HSCEI 1,179 +2.76%, Nikkei 2,176.00 +1.95%, 10yr JGB- 0.05% +0bps, USDJPY 111.490 +0.86%
Investor sentiment in the Asian space was supportive, as the majority of the broad stock indices rose. Chinese “A” shares (+5% in USD) and the South Korean stock market (+3.7% in USD) outperformed their Asian peers. In contrast, the Pakistani (-3.4% in USD) and the Bangladeshi (-1% in USD) delivered an underwhelming performance.
The Reserve Bank of India (RBI) cut the policy rate by 25bp to 6% in line with expectations. This was the second consecutive time, when the RBI slashed the headline policy interest rate. MPC members agreed that economic growth needed to be stimulated in the context of a benign inflationary environment. The central bank revised down its real GDP growth forecast by 0.2ppt to 7.2% for FY2019-20. Furthermore, the central bank’s inflation forecast was reduced too, as the projection for headline CPI inflation was brought down to 2.9-3% in FY1H19-20 and to 3.5-3.8% in FY2H19-20.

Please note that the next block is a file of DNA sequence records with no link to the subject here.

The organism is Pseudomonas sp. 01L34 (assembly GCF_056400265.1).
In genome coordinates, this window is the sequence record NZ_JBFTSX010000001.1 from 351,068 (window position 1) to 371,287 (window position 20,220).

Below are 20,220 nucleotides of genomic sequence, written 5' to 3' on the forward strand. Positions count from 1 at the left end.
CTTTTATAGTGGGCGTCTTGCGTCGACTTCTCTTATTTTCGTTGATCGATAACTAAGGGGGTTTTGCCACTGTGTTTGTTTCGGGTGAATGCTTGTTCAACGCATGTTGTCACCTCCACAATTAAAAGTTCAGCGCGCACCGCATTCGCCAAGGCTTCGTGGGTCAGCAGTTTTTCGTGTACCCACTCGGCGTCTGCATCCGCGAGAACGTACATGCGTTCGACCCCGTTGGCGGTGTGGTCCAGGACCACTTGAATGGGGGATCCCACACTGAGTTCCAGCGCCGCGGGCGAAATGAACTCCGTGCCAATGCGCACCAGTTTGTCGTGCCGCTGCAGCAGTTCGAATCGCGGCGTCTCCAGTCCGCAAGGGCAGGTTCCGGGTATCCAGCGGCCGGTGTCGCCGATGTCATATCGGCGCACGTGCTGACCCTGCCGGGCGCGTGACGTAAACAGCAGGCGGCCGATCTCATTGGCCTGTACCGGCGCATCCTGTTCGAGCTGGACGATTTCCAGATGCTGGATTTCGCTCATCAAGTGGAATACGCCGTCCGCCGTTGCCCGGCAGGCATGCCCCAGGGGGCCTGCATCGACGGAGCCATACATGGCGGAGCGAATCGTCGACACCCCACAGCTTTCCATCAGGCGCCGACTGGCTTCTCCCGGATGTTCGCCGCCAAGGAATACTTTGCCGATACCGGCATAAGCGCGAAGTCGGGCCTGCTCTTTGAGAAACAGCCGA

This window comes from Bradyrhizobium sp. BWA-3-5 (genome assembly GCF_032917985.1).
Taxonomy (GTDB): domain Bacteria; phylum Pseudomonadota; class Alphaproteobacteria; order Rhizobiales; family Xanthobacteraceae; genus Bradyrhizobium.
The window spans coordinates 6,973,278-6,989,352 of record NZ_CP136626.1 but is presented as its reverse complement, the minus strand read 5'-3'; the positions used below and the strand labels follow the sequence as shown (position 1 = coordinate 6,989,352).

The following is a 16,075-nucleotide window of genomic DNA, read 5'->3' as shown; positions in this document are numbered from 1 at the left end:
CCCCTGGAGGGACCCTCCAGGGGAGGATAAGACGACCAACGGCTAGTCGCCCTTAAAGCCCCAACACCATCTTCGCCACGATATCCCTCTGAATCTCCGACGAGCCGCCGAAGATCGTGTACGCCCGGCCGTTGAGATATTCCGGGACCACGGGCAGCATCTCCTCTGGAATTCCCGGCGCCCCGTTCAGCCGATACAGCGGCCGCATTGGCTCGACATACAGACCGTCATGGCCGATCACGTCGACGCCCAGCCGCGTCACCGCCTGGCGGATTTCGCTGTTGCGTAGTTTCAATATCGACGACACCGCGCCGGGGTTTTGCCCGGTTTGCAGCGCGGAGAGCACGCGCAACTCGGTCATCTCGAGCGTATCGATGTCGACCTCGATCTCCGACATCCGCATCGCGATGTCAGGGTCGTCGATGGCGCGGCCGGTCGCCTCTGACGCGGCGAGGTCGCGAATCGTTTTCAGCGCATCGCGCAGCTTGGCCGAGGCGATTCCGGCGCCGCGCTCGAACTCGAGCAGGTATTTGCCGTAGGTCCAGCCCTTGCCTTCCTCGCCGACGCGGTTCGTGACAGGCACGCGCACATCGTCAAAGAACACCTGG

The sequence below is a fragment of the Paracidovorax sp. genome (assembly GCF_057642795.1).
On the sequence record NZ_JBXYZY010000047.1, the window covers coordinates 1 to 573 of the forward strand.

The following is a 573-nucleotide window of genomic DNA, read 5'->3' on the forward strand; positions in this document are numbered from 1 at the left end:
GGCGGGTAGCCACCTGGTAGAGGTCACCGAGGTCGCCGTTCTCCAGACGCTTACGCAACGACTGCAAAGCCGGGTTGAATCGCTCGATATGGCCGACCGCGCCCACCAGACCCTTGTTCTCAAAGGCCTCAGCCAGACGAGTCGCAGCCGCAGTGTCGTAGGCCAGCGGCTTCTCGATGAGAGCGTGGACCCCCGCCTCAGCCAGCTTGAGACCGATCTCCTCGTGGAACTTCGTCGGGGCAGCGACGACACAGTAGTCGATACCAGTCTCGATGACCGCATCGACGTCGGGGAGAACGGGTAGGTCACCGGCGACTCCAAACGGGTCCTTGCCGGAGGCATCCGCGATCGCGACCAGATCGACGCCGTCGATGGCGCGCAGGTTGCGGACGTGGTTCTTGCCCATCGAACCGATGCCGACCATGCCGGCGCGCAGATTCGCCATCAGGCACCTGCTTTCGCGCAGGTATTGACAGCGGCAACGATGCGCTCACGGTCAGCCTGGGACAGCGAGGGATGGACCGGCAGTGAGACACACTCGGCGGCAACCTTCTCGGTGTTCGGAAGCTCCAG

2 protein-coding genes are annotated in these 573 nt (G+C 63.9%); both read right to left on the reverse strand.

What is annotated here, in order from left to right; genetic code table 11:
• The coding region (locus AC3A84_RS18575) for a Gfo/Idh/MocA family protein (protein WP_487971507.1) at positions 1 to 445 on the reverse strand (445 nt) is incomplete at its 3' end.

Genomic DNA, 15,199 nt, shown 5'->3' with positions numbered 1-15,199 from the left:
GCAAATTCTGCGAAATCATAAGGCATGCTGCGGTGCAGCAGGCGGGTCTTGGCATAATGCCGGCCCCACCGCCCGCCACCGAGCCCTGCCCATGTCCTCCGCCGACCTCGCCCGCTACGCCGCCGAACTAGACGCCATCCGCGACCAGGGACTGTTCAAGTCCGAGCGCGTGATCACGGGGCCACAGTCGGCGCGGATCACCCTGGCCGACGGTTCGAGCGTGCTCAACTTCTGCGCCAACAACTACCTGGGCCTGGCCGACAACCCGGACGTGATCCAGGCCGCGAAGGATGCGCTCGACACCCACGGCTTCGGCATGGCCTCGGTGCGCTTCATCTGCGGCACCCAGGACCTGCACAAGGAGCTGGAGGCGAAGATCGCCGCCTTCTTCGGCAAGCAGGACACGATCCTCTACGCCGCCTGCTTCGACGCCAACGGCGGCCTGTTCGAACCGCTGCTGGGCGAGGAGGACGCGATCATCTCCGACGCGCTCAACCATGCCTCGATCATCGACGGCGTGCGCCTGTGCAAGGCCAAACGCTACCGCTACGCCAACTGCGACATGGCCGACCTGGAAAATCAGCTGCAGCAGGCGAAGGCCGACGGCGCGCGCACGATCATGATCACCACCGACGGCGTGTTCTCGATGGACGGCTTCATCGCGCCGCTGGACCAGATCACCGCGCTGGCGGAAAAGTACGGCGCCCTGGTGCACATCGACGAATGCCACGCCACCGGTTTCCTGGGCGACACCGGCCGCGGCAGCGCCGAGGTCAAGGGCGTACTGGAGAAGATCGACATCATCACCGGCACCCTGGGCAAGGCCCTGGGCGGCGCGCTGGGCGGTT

Consumer price inflation in the Philippines slowed to 3.3% YoY in March, bringing the average for 1Q19 to 3.8% YoY – below the upper bound of the central bank’s inflation target of 2-4%. The deceleration was mainly due to a high base for comparison and easing food price pressures.
Inflation in South Korea unexpectedly slowed to 0.4% YoY in March (vs.0.5% YoY in February). Meanwhile, the core gauge was stable at 0.9% YoY. The headline inflation measure was dragged down by vegetable and transport prices. Services inflation (which captures inflationary pressures generated by domestic demand) remained muted at 1.1% YoY.
According to the central bank governor’s latest statement, the MPC acknowledged that softening inflationary dynamics. The governor argued that there is no room for any rate cut, as the MPC has to safeguard financial stability by preventing a build-up of imbalances.